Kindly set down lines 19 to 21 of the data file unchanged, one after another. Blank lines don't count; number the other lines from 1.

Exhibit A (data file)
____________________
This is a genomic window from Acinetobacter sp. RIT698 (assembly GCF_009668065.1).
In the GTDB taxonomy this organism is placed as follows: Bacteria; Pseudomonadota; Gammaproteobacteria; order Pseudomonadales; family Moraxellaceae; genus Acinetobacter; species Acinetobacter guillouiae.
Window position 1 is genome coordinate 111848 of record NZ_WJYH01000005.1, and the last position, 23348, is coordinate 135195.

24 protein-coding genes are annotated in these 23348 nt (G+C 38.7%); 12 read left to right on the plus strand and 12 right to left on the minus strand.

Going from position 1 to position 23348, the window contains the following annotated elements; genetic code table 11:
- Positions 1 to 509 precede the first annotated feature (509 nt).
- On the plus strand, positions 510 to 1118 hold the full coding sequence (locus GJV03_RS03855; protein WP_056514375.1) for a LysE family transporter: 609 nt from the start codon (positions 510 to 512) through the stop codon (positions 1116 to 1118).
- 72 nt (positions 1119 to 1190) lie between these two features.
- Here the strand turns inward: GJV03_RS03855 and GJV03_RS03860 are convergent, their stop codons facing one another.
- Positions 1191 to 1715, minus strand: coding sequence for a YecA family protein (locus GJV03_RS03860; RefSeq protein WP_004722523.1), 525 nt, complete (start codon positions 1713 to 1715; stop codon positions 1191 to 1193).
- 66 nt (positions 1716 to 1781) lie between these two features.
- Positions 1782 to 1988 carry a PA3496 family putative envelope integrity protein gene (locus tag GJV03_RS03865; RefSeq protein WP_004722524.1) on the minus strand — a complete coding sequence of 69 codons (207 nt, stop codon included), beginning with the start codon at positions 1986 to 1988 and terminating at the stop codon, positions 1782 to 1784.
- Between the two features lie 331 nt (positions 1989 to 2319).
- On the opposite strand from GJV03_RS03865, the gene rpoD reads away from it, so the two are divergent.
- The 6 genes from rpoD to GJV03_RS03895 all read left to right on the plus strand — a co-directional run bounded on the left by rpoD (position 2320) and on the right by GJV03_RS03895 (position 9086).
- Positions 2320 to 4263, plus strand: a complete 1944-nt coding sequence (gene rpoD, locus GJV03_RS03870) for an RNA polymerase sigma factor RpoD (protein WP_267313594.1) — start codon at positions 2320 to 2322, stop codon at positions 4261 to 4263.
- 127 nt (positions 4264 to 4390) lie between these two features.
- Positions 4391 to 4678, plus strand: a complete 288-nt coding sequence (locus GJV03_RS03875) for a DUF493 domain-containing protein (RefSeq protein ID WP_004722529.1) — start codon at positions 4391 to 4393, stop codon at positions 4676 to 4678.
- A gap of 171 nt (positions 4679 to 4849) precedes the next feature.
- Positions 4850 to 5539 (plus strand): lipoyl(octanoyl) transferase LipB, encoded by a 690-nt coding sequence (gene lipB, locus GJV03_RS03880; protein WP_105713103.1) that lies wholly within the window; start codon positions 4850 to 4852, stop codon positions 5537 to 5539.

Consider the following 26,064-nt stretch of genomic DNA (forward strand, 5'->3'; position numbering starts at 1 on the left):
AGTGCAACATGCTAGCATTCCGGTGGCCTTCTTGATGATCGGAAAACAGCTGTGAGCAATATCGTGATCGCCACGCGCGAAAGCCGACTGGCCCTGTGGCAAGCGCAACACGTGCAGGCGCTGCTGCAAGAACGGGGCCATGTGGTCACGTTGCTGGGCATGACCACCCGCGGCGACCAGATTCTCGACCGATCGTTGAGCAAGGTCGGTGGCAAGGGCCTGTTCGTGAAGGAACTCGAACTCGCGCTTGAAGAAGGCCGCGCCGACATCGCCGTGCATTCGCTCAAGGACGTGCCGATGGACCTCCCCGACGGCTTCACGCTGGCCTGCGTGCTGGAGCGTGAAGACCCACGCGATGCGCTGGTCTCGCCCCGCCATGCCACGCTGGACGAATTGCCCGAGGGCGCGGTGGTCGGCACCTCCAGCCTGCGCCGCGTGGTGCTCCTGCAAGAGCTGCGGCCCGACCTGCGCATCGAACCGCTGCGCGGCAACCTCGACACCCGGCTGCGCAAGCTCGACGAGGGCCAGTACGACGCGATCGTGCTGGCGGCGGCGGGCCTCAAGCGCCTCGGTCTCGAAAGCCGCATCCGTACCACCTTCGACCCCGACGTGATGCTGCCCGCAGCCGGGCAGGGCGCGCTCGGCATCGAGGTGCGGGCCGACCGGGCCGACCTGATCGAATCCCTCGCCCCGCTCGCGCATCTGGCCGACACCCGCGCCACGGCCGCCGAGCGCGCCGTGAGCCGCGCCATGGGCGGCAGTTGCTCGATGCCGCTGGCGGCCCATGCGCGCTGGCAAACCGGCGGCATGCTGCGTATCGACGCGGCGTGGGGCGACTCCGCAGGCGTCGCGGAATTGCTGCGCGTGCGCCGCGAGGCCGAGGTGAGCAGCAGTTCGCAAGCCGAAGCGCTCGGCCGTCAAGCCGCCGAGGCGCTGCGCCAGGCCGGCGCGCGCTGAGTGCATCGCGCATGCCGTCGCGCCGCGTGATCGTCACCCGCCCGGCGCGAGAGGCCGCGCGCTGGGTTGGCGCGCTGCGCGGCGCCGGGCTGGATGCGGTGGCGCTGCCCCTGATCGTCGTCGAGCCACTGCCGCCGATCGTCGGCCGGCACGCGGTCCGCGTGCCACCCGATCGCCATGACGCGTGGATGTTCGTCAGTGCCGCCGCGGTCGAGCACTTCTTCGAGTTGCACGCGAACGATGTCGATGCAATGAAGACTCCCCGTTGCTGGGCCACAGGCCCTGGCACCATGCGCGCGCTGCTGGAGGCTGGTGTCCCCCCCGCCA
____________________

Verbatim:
- A gap of 171 nt (positions 4679 to 4849) precedes the next feature.
- Positions 4850 to 5539 (plus strand): lipoyl(octanoyl) transferase LipB, encoded by a 690-nt coding sequence (gene lipB, locus GJV03_RS03880; protein WP_105713103.1) that lies wholly within the window; start codon positions 4850 to 4852, stop codon positions 5537 to 5539.

Consider the following 26,064-nt stretch of genomic DNA (forward strand, 5'->3'; position numbering starts at 1 on the left):